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Mycobacterium marinum: nodular hand lesions after a fishing expedition
  1. Jessica Tuan,
  2. Anne Spichler-Moffarah and
  3. Onyema Ogbuagu
  1. Department of Internal Medicine, Section of Infectious Diseases, Yale University School of Medicine, New Haven, Connecticut, USA
  1. Correspondence to Dr. Jessica Tuan; Jessica.Tuan{at}


Mycobacterium marinum is a slow-growing, acid-fast bacillus in the category of non-tuberculous mycobacteria which most commonly cause skin and soft tissue infections in patients, particularly those with aquatic exposure. Classically, M. marinum skin and soft tissue infections clinically manifest with formation of nodular or sporotrichoid extremity lesions, or deeper space infections such as tenosynovitis and osteomyelitis. Disseminated disease may occur in immunocompromised hosts. M. marinum is a slow-growing organism that is challenging to culture, as it typically requires 5–14 days (yet may take up to several weeks) with low temperatures of approximately 30°C to yield growth. In terms of treatment, further data are needed to elucidate the optimal regimen and duration for M. marinum infections. Combination therapy with clarithromycin and ethambutol is recommended for treatment of skin and soft tissue infections, with addition of rifampicin for deeper space infections. Surgery may be needed in addition to medical management.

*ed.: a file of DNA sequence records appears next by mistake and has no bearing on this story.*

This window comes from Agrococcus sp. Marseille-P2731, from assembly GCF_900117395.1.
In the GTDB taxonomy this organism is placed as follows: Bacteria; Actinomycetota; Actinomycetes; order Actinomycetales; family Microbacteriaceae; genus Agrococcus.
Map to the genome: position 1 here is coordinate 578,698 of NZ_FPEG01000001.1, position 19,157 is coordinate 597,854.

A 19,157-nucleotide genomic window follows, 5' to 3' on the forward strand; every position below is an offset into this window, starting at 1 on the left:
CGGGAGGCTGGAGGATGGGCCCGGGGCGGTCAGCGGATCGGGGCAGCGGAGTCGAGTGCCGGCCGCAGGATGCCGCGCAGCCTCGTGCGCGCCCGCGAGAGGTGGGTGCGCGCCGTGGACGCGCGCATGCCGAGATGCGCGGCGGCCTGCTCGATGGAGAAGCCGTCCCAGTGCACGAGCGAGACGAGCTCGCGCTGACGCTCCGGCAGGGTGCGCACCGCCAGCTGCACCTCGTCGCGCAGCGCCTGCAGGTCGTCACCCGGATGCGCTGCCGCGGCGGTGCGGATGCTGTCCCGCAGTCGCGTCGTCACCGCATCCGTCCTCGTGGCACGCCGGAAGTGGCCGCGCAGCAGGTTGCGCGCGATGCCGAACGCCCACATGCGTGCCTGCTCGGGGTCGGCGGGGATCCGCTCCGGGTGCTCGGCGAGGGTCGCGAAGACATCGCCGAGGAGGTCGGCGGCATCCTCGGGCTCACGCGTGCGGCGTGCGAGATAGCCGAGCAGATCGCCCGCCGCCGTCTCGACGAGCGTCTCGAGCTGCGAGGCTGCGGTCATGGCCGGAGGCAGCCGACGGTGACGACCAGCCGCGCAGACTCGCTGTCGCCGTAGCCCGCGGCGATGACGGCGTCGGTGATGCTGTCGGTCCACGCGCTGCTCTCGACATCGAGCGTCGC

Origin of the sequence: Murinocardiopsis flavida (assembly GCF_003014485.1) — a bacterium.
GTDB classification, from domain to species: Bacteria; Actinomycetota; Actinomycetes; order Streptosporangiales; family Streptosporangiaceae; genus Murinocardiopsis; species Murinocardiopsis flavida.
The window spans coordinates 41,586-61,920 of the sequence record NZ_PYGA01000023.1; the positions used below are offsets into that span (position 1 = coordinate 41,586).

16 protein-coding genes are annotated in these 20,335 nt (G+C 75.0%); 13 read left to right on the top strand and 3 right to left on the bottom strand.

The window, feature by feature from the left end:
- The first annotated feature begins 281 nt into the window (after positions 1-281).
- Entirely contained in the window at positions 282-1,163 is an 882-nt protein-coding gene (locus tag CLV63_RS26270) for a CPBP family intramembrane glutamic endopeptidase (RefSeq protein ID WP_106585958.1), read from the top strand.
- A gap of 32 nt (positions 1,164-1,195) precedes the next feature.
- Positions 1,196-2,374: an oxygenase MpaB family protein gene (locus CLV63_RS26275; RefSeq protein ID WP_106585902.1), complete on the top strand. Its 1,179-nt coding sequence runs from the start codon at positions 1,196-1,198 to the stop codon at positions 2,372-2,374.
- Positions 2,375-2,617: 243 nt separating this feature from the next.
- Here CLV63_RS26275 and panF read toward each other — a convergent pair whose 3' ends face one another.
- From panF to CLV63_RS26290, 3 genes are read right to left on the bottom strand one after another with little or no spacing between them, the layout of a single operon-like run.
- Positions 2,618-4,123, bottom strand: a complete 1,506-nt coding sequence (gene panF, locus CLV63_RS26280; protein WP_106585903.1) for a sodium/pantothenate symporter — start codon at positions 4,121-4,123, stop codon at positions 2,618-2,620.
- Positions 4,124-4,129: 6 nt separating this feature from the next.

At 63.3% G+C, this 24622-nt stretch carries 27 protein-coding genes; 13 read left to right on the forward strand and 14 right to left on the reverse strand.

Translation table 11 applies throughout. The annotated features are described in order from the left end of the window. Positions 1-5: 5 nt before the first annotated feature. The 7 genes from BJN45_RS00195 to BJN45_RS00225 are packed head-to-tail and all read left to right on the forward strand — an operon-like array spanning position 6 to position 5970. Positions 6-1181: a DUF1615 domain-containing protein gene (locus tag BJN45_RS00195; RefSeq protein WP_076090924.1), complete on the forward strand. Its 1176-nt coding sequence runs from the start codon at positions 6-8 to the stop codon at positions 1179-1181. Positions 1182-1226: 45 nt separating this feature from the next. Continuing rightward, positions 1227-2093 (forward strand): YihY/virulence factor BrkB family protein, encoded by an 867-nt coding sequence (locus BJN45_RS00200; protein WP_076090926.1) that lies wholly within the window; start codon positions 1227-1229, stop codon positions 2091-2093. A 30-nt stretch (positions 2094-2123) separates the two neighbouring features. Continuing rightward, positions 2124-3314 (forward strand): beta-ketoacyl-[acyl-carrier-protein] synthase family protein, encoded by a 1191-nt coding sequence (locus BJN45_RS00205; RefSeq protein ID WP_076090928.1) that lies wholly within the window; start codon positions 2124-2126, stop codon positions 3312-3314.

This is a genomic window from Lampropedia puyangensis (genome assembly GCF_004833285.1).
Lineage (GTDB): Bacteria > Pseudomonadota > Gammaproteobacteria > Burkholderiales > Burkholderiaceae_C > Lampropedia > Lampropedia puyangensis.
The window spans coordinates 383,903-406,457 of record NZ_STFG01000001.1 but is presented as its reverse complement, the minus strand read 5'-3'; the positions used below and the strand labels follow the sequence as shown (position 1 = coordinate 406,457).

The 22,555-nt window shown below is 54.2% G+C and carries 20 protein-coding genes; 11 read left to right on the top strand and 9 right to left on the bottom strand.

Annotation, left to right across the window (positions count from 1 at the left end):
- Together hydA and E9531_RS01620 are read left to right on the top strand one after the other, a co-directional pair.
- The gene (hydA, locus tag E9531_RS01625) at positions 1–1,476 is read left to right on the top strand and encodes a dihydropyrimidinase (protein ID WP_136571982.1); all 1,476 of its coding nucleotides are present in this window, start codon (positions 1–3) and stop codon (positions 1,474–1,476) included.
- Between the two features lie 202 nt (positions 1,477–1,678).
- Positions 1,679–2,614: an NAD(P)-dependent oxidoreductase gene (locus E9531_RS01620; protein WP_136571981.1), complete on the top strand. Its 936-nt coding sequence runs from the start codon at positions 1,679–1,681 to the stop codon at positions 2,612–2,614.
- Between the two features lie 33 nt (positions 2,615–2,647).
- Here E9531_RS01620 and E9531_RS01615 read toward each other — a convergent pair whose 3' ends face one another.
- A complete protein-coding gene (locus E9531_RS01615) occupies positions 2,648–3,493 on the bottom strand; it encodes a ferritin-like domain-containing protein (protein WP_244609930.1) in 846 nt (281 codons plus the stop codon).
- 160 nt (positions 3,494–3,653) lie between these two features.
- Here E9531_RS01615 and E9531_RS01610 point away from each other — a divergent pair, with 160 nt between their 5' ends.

• infectious diseases
  • dermatology

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  • Contributors JT is the first author of the manuscript. The subsequent author is AS-M. The final author is OO. We have all contributed as authors to this manuscript in terms of planning, conception and design, writing and editing various drafts of the manuscript. The manuscript has been read and approved by all of the authors.

  • Funding The authors have not declared a specific grant for this research from any funding agency in the public, commercial or not-for-profit sectors.

  • Competing interests None declared.

  • Patient consent for publication Obtained.

  • Provenance and peer review Not commissioned; externally peer-reviewed.